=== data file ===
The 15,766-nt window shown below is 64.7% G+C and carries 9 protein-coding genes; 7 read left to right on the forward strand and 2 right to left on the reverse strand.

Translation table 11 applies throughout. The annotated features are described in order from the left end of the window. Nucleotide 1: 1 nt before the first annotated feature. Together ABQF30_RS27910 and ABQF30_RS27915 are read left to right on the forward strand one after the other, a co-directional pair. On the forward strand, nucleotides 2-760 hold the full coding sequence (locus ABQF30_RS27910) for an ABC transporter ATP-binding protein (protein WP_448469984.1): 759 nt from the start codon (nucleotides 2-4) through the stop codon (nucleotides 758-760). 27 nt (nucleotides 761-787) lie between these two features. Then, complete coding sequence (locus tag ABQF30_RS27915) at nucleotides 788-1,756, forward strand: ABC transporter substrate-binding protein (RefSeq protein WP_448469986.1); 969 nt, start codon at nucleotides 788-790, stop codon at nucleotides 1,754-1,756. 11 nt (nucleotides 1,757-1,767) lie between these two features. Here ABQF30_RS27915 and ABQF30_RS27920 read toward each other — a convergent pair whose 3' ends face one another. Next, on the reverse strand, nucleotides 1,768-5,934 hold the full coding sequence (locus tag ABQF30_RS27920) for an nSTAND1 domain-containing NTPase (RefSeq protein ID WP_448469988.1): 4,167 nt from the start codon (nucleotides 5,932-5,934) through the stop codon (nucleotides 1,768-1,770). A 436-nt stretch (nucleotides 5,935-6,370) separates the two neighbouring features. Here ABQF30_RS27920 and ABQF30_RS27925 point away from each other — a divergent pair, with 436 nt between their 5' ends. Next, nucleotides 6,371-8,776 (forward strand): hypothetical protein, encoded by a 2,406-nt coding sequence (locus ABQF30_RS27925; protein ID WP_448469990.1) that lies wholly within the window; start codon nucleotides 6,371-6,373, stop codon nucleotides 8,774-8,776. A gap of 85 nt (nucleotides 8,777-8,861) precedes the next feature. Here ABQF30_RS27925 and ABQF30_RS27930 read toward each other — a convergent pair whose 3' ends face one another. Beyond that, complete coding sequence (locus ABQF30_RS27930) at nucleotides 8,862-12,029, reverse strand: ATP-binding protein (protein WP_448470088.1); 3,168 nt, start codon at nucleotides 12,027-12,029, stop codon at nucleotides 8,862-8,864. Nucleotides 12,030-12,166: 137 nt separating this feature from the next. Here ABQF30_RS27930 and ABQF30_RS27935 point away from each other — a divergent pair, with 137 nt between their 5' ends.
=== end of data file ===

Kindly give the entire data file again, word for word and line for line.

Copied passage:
The 15,766-nt window shown below is 64.7% G+C and carries 9 protein-coding genes; 7 read left to right on the forward strand and 2 right to left on the reverse strand.

Translation table 11 applies throughout. The annotated features are described in order from the left end of the window. Nucleotide 1: 1 nt before the first annotated feature. Together ABQF30_RS27910 and ABQF30_RS27915 are read left to right on the forward strand one after the other, a co-directional pair. On the forward strand, nucleotides 2-760 hold the full coding sequence (locus ABQF30_RS27910) for an ABC transporter ATP-binding protein (protein WP_448469984.1): 759 nt from the start codon (nucleotides 2-4) through the stop codon (nucleotides 758-760). 27 nt (nucleotides 761-787) lie between these two features. Then, complete coding sequence (locus tag ABQF30_RS27915) at nucleotides 788-1,756, forward strand: ABC transporter substrate-binding protein (RefSeq protein WP_448469986.1); 969 nt, start codon at nucleotides 788-790, stop codon at nucleotides 1,754-1,756. 11 nt (nucleotides 1,757-1,767) lie between these two features. Here ABQF30_RS27915 and ABQF30_RS27920 read toward each other — a convergent pair whose 3' ends face one another. Next, on the reverse strand, nucleotides 1,768-5,934 hold the full coding sequence (locus tag ABQF30_RS27920) for an nSTAND1 domain-containing NTPase (RefSeq protein ID WP_448469988.1): 4,167 nt from the start codon (nucleotides 5,932-5,934) through the stop codon (nucleotides 1,768-1,770). A 436-nt stretch (nucleotides 5,935-6,370) separates the two neighbouring features. Here ABQF30_RS27920 and ABQF30_RS27925 point away from each other — a divergent pair, with 436 nt between their 5' ends. Next, nucleotides 6,371-8,776 (forward strand): hypothetical protein, encoded by a 2,406-nt coding sequence (locus ABQF30_RS27925; protein ID WP_448469990.1) that lies wholly within the window; start codon nucleotides 6,371-6,373, stop codon nucleotides 8,774-8,776. A gap of 85 nt (nucleotides 8,777-8,861) precedes the next feature. Here ABQF30_RS27925 and ABQF30_RS27930 read toward each other — a convergent pair whose 3' ends face one another. Beyond that, complete coding sequence (locus ABQF30_RS27930) at nucleotides 8,862-12,029, reverse strand: ATP-binding protein (protein WP_448470088.1); 3,168 nt, start codon at nucleotides 12,027-12,029, stop codon at nucleotides 8,862-8,864. Nucleotides 12,030-12,166: 137 nt separating this feature from the next. Here ABQF30_RS27930 and ABQF30_RS27935 point away from each other — a divergent pair, with 137 nt between their 5' ends.